From eating supernatural cheese to getting sticky with fellow audience members in a sweat lodge, this year’s event promises some memorable experiences. It’s hardly surprising; on from August 3-27, and with 2695 shows in the programme, this year’s Fringe is the biggest ever.

And while top comedians and esteemed playwrights may garner the most column inches, for a truly Fringe experience, throw yourself into one of the festival’s interactive shows.

Entertaining, offbeat and often downright weird, these participatory productions are unlike anything else.

One Minute Birdwatching

What: Claiming to be the shortest Fringe production ever (yes, it is one minute long), this free show asks you to spend that minute spotting birds – shouting ‘bird’ (or its name, if you know it) when you see one.

Your instructor, Holly Rumble, records your efforts to create a rather amusing audio track. Suitable for twitchers and non-twitchers alike.

Weird? 5/5. Completely daft; inevitably funny.


Endure – A Run Woman Show

What: Running a marathon can be an emotional rollercoaster. Performer and triathlete Melanie Jones invites you to share her own highs and lows as you follow her on a run, listening to her personal thoughts via an iPod audio track. Surprises ensue.

Weird? 3/5. You may get some funny looks from passers-by, but it’ll certainly be different from your usual jog in the park.


%TNT Magazine% Hearts On Fire

Hearts On Fire

What: Based on real events, Hearts On Fire recreates a sweat lodge in the Arizona desert where motivational speaker James Arthur Ray gathered 60 followers in 2009 – three of them died.

Become one of Ray’s followers and immerse yourself in this claustrophobic experience created by the aptly named Peculius Stage.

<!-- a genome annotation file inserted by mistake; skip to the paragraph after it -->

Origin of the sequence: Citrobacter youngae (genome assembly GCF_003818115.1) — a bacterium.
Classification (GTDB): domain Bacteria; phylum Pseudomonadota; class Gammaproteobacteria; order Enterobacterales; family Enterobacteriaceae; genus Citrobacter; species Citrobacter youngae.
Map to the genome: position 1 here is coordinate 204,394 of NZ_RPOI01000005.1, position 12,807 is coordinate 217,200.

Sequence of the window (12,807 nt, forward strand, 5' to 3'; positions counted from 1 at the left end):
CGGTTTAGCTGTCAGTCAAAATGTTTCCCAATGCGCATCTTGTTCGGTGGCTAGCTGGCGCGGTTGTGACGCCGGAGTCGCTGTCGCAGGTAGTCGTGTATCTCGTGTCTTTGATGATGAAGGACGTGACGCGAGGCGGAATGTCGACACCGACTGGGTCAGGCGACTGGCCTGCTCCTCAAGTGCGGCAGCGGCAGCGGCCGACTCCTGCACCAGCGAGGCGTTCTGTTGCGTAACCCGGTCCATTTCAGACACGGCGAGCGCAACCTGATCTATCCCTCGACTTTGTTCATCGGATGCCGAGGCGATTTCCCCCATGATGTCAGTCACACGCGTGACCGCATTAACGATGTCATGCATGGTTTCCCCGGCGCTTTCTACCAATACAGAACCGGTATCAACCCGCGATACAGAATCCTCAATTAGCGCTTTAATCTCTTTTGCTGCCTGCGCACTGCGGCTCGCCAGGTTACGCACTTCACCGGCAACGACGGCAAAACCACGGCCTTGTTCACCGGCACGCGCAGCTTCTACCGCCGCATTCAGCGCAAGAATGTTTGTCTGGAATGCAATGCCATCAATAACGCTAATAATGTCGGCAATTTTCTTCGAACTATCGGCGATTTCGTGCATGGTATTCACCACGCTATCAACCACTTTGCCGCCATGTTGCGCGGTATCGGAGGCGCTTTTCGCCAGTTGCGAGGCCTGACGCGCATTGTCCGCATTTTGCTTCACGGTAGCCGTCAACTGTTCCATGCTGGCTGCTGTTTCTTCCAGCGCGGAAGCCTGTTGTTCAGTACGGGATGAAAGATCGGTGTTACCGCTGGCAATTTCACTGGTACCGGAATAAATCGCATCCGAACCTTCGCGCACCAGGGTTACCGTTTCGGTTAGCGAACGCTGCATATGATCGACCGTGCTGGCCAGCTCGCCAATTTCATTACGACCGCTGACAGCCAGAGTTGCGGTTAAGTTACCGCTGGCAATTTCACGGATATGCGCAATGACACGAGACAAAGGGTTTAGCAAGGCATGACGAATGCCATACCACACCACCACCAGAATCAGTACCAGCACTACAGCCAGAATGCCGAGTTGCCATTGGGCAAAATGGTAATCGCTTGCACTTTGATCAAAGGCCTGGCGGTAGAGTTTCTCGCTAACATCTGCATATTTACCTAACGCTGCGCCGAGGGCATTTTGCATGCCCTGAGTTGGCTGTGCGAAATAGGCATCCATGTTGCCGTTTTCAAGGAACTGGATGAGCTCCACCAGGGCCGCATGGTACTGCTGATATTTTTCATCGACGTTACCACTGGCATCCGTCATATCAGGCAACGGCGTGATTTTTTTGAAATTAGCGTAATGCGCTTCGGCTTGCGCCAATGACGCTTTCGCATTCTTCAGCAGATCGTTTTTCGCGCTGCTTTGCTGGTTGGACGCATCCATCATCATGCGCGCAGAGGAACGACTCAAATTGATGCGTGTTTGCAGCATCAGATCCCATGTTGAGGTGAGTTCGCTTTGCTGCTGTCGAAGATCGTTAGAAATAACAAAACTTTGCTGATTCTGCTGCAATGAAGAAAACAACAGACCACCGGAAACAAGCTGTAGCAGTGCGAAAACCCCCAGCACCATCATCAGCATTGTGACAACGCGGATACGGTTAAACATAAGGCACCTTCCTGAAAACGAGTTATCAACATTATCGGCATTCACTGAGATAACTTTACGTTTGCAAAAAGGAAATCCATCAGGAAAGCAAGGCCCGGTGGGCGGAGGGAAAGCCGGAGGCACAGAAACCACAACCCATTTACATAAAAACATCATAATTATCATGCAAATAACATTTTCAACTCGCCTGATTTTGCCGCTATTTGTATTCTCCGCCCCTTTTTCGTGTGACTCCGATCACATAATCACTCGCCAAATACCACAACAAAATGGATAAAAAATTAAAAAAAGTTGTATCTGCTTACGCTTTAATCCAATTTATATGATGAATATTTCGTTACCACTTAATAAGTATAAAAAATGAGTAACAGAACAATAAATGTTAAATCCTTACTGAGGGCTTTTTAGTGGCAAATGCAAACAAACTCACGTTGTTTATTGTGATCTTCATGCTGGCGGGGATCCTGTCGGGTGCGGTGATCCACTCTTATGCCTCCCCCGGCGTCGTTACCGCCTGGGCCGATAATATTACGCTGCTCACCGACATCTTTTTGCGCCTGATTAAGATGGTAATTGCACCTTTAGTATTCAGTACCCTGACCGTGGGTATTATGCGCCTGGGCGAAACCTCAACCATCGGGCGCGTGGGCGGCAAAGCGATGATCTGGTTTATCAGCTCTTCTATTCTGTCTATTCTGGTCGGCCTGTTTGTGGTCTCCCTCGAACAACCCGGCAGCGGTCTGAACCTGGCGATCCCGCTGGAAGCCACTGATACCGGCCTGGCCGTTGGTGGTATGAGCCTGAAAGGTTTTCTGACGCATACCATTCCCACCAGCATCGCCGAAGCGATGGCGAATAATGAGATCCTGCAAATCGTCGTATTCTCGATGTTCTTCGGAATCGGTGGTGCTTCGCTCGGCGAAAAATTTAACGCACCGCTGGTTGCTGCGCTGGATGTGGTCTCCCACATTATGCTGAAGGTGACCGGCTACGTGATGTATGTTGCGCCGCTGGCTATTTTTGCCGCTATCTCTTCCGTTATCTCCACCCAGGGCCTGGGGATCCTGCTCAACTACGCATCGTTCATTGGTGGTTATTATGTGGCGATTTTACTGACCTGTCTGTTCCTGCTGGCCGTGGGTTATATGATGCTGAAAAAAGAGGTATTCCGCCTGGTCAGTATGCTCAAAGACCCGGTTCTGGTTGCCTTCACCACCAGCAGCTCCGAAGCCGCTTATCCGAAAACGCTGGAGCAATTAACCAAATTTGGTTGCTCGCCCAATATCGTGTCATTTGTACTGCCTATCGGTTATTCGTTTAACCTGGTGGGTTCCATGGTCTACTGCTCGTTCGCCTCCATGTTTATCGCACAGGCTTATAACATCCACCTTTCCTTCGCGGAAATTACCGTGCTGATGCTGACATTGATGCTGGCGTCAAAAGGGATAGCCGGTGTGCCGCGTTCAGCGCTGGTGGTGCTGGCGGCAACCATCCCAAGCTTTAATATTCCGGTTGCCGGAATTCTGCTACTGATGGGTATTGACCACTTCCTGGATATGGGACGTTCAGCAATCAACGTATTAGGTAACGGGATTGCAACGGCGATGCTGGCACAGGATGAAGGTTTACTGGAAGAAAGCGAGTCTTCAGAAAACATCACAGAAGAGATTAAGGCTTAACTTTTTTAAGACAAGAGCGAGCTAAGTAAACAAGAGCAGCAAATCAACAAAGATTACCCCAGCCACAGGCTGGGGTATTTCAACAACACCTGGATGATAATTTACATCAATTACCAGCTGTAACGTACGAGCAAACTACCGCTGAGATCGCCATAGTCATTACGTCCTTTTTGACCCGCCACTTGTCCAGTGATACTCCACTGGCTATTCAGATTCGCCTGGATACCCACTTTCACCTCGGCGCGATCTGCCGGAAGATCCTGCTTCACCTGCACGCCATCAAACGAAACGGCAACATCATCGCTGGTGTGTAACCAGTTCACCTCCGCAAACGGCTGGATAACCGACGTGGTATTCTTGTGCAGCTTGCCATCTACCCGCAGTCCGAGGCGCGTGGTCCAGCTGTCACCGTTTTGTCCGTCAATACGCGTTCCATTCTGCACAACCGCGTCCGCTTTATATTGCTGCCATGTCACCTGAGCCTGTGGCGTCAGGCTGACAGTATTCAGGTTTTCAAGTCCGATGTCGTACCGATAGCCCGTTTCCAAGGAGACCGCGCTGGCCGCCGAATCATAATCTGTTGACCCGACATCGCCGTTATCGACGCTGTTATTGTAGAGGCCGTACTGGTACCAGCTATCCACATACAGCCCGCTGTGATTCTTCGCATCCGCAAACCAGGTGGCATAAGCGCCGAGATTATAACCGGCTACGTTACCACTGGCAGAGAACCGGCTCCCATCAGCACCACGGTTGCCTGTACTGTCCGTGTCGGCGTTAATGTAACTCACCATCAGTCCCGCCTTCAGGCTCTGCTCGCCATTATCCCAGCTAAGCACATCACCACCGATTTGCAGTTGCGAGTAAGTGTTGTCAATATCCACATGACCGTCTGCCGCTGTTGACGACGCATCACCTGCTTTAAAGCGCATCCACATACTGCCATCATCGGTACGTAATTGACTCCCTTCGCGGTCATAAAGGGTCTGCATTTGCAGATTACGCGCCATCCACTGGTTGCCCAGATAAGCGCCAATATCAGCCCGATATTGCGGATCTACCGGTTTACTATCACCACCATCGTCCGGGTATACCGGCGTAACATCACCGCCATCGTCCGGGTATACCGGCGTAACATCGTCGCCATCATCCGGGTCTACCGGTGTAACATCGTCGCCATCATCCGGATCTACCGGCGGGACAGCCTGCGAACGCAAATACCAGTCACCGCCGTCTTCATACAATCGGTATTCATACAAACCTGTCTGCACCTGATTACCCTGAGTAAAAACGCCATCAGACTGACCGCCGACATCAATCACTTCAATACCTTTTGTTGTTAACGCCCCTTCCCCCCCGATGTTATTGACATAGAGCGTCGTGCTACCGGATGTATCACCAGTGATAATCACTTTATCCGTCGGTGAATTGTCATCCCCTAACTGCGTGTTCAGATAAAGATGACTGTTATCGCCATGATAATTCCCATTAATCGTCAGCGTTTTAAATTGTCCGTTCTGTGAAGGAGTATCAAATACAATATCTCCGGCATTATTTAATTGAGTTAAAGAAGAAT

Weird? 5/5. Not for the faint-hearted.


Would Be Nice Though …

What: You arrive at an office to face a job interview. You’re nervous, scared of rejection, slightly sweaty. Would Be Nice Though… recreates this psychologically fraught atmosphere in a real working office.

But who are the actors and who are the audience members?

Weird? 4/5. A surreal ordeal, and there isn’t even an actual job on offer.


%TNT Magazine% Would Be Nice Though

The Guild of Cheesemakers

What: Cheese lovers rejoice. This show starts out as a cheese-tasting session – complete with real experts proffering sage advice – before revealing the story of a mysterious supernatural cheese with amazing powers. But should you eat it? The choice is yours.

Weird? 4/5. Cheesy and profound – an odd mix indeed.



Hunt & Darton Cafe

What: Even having a cuppa in Edinburgh can be entertaining. This pop-up cafe created by two performance artists promises surprises with every sip.

From the menus to the food to the till receipts, everything is presented as art – even your waiters are in on the act.

Weird? 4/5. Expect bizarreness with your Battenberg.


Kemble’s Riot

What: Fancy a good heckle? This show positively encourages it. Based on the true story of riots in a London theatre in 1809 – they were protesting against ticket prices – it casts the audience as a raucous mob whose role is to drown out the actors on stage. 

Weird? 3/5. Sounds rather therapeutic, actually.

%TNT Magazine% Christa Holka Hunt

Eat, Sleep, Drink

The two branches of bistro Urban Angel, on Forth Street and Hanover Square, are great for brunch or a light bite. Mains from £6.90.

Mosque Kitchen offers affordable, tasty Indian cuisine right next to George Square, home to several Fringe venues. Mains from £4; samosas and veg from 60p. Talk about a result.

Around the corner from the Gilded Balloon and Udderbelly, The Pear Tree House boasts a sizeable beer garden and Free Fringe events upstairs. Pints from £3.50

The Spiegeltent in George Square Gardens is a Fringe institution. Round off the night with a drink and a dance in this famous mirrored big top.

Pollock Halls, part of the University of Edinburgh, is a good bet for a cheap stay, with single rooms from £56.

With 620 beds, Smartcityhostels may offer a sniff of availability. Five-star facilities and ensuite rooms make this a step up from your average hostel. From £17 for a dorm bed.

Getting there

Train fares between London and Edinburgh in August will be sky-high. Consider the coach instead; single fares from London Victoria start at about £14.50.

More on the Edinburgh Festival Fringe at


Photos: Getty

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